I wonder whether Roald Dahl toyed with different commodities before deciding that the only factory Willy Wonka could realistically own was a chocolate one. Perhaps somewhere there is an early draft in which Charlie wins a trip to the tobacco factory, or wherever it is they make hairbrushes, or a fantastical cereal packing paradise. Yet as much as children in adverts relish nothing more than a morning bowl of chippings, you can’t really imagine Augustus Gloop dipping his globular head down to a river of porridge to greedily shovel watery oats into his mouth. We just wouldn’t buy it. Only chocolate can rouse and excuse such excesses of gluttony. Sweet, delicious chocolate.
Or, in my case: chocolate and books.
For the moment, I can but dream of being admitted to rampage through a chocolate factory, but the bibliophile Gloop within me was last week at last given leave to indulge his basest desires: for for the sake of a book-signing, I found myself allowed into a bookshop after closing time.
My superlative preamble notwithstanding, this was less Night at the Museum, more cheeky pub drink after licensed hours – appropriate, given that I spend as many hours loitering around bookshop shelves as lonely men do in pubs. Which perhaps makes it odd that I’ve never attended a book signing before; an oddity that becomes remarkable when you consider that in the annals of my employment history there are spells spent working in a library and in book publishing. Given therefore this failure to ever previously find myself in a bookshop at night or to attend a book signing, in defiance rather than because of my past, you will perhaps forgive my response to the eventual occurrence of these occasions as being: Gloop-like glee; the thrill of transgression; and the fancy of a whiff of a clandestine sect – perhaps this is what it feels like to be a Freemason?
For my first book signing I chose an author none of whose books I have ever read. I had heard of them, which is a good start; and I even owned one, which is an even better one. Tom Holland’s Rubicon has been transported with me from bookshelf to bookshelf for years, but in spite of my best intentions, thus far something other than ancient Rome has always been top of my reading pile. Which is as baffling a fact to me as that I have never been to a book signing before: for I find the Romans fascinating. After all, they have done so much for us.
As interested as I am in the Romans though, it was not Holland’s renown for this popular work or even my guilt for neglecting it that prompted me to attend his talk in Oxford. Instead it was the subject of his newest book, In the Shadow of the Sword, Tom Holland’s history of the Near East during late Antiquity and the origins and rise of Islam.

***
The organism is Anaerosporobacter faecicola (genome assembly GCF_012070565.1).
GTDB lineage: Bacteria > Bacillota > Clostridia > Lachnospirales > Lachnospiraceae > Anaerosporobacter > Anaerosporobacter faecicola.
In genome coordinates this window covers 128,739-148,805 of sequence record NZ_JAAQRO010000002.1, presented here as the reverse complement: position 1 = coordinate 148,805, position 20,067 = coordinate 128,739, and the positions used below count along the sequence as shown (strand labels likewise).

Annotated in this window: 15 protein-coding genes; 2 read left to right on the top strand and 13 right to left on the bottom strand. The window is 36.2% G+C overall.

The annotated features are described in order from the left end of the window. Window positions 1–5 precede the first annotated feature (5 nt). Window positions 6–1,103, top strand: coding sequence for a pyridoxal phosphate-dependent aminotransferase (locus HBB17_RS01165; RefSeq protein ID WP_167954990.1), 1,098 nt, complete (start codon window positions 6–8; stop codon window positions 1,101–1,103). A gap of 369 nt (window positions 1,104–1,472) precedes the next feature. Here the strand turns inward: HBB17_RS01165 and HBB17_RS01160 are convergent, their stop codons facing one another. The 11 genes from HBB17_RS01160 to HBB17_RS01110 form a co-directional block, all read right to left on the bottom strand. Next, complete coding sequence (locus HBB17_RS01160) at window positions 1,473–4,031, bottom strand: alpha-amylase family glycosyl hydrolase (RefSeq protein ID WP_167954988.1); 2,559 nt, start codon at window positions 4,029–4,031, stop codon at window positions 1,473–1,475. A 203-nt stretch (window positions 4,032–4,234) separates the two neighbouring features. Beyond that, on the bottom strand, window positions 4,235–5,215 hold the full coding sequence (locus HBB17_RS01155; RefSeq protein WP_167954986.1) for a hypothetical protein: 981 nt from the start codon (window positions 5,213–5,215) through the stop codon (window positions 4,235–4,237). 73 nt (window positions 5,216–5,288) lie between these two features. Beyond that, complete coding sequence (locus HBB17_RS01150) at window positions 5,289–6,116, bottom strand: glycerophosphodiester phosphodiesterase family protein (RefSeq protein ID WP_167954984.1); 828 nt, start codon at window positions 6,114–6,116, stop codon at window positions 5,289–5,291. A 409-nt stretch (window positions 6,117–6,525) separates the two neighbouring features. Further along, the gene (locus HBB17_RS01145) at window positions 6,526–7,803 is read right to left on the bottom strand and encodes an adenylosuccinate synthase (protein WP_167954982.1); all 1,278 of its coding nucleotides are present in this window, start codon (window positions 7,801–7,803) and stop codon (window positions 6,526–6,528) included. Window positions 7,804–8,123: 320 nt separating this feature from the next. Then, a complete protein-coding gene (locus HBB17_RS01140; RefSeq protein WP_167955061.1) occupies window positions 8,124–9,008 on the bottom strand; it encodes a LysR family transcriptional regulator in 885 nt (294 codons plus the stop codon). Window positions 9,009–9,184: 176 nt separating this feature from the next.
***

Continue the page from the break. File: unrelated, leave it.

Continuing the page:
The history and culture of the Middle East and of Islam are subjects that have come to interest me increasingly over the past two years or so. I have no clean explanation for why: to rationalise why you do or don’t become interested in a subject would be as impossible as bullet-pointing the steps by which you fell in love with a fool, or defining the deliciousness of chocolate. It probably has something to do with the fact that I have been drawn to the region repeatedly on my recent travels; though that may be as much consequence as cause. Suffice to say: I have been reading and listening and watching more and more on the Middle East past in order to better understand the Middle East present, and this talk therefore appeared timely.
Tom Holland’s book examines the Qur’an and the history of early Islam in the context of the Roman and Persian civilisations between which it emerged and the monotheistic religious traditions that preceded it. In his talk, he presented his theory that the Qur’an is the sophisticated product of many constituent elements – a mosaic of past cultures as it were – and furthermore, that this character suggests the Qur’an did not originate where Islamic tradition says it did, in Mecca. The history of early Islam was never going to be an easy subject to tackle – and to his credit this particular historian did not shy away from the size, the complexity, nor indeed the threat of controversy.
It is therefore, as the cover itself asserts, a “revisionist history”. I am often apprehensive of revisionist histories – history constantly needs reappraisal and occasionaly revision, but revision for sensationalists sake can be as one-sided and blinkered as the history it seeks to replace. This is but one reason why I find myself reading Niall Ferguson through gritted teeth. But, Tom Holland is not Niall Ferguson, and his talk on the Near East in the 6th and 7th centuries waylaid my apprehensions: his arguments were good and his talk interesting, and I am grateful to have come away with a few more pieces of the puzzle slotted in to my mental map of this world.
I will reserve final judgement on his arguments until I have actually read the book he signed for me; but by one I am convinced: historians – and by extension people – are too keen to neatly categorise our past and our present into exclusive periods and places, to declare our specialisms at the cost of a broader world view. The ancient world, the middle ages, the modern era; Europe, Islam, the Roman Empire. The fact that straying beyond our boundaries requires explanation was impressed upon me recently when I found myself justifying to a friend why I was reading a book on Islam when I myself was not a Muslim. But the truth is, this is a fluid world, and we are none of us confined to a single place or time or formed by a single cultural influence.
In proof of which, I defy anyone to tell me that reflecting on Willy Wonka and the Chocolate Factory is not a suitable starting point for a blog that concludes with ruminations on religious history.